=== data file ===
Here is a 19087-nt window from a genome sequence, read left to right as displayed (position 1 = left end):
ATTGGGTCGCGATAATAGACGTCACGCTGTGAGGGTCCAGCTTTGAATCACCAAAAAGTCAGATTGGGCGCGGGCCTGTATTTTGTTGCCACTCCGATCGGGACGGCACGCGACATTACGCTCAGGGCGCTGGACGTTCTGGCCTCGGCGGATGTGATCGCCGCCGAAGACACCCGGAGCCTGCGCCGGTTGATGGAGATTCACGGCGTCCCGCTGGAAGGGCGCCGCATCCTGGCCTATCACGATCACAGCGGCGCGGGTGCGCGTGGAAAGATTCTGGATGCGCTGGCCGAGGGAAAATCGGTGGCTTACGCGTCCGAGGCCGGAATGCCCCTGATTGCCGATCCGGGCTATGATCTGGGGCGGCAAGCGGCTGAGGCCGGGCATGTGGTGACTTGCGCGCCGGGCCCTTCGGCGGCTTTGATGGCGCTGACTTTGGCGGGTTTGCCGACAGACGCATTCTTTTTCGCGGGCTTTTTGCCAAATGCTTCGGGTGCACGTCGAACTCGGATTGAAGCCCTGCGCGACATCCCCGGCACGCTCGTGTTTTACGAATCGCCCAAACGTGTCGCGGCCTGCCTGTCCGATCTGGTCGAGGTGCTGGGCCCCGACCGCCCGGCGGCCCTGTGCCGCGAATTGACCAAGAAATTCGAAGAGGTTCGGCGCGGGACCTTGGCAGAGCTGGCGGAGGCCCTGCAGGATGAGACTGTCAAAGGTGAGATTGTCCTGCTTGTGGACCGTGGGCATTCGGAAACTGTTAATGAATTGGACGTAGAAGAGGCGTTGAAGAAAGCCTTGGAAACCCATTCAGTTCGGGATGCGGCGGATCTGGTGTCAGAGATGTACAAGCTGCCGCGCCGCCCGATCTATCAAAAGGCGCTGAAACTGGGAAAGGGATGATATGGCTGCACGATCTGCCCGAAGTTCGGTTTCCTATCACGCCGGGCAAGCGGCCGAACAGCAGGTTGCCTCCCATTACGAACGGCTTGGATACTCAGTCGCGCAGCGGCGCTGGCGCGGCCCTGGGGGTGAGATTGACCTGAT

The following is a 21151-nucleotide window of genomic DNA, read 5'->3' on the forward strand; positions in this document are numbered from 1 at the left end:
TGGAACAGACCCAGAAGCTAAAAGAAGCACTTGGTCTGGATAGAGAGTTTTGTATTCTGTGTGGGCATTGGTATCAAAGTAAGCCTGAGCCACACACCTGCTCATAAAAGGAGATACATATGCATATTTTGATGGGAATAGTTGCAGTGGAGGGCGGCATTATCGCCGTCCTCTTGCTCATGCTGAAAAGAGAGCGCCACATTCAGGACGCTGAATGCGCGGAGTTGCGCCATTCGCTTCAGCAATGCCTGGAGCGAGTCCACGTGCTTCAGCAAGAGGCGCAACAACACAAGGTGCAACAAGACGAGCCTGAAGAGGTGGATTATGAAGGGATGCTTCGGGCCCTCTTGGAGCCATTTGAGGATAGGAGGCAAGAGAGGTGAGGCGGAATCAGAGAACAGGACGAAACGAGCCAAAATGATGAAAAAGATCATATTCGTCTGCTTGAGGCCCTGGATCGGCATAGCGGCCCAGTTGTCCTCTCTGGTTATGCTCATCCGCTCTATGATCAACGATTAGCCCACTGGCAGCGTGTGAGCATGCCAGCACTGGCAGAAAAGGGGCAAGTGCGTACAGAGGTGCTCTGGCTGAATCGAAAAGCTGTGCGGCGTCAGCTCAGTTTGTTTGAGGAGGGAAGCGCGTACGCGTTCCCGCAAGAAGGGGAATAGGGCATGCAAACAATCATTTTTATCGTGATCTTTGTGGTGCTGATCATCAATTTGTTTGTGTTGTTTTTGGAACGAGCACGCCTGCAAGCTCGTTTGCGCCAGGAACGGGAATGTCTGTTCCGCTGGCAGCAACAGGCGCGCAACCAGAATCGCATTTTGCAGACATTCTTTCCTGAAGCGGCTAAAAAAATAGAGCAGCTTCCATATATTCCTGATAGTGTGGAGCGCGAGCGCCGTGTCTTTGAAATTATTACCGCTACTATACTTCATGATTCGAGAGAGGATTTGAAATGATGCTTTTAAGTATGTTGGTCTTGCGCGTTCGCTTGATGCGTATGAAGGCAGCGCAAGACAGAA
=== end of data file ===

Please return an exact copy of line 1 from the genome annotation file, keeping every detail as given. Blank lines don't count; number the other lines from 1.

Here is a 19087-nt window from a genome sequence, read left to right as displayed (position 1 = left end):